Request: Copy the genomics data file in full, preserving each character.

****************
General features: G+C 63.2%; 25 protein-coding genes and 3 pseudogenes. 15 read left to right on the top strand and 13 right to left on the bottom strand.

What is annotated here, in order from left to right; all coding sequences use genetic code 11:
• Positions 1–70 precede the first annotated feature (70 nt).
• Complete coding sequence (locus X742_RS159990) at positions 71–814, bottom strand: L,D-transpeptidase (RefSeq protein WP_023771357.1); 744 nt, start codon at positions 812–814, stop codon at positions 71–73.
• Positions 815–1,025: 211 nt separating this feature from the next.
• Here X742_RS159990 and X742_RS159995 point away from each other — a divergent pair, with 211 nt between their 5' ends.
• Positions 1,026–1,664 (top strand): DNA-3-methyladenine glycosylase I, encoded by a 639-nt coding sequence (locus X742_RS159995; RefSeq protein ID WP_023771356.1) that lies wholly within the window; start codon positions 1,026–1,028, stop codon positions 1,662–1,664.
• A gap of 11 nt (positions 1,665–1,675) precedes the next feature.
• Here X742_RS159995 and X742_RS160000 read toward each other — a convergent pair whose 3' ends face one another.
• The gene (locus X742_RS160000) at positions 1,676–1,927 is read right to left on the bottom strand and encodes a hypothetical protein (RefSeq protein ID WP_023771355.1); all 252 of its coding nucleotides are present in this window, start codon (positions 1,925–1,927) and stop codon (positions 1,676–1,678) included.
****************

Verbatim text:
General features: G+C 63.2%; 25 protein-coding genes and 3 pseudogenes. 15 read left to right on the top strand and 13 right to left on the bottom strand.

What is annotated here, in order from left to right; all coding sequences use genetic code 11:
• Positions 1–70 precede the first annotated feature (70 nt).
• Complete coding sequence (locus X742_RS159990) at positions 71–814, bottom strand: L,D-transpeptidase (RefSeq protein WP_023771357.1); 744 nt, start codon at positions 812–814, stop codon at positions 71–73.
• Positions 815–1,025: 211 nt separating this feature from the next.
• Here X742_RS159990 and X742_RS159995 point away from each other — a divergent pair, with 211 nt between their 5' ends.
• Positions 1,026–1,664 (top strand): DNA-3-methyladenine glycosylase I, encoded by a 639-nt coding sequence (locus X742_RS159995; RefSeq protein ID WP_023771356.1) that lies wholly within the window; start codon positions 1,026–1,028, stop codon positions 1,662–1,664.
• A gap of 11 nt (positions 1,665–1,675) precedes the next feature.
• Here X742_RS159995 and X742_RS160000 read toward each other — a convergent pair whose 3' ends face one another.
• The gene (locus X742_RS160000) at positions 1,676–1,927 is read right to left on the bottom strand and encodes a hypothetical protein (RefSeq protein ID WP_023771355.1); all 252 of its coding nucleotides are present in this window, start codon (positions 1,925–1,927) and stop codon (positions 1,676–1,678) included.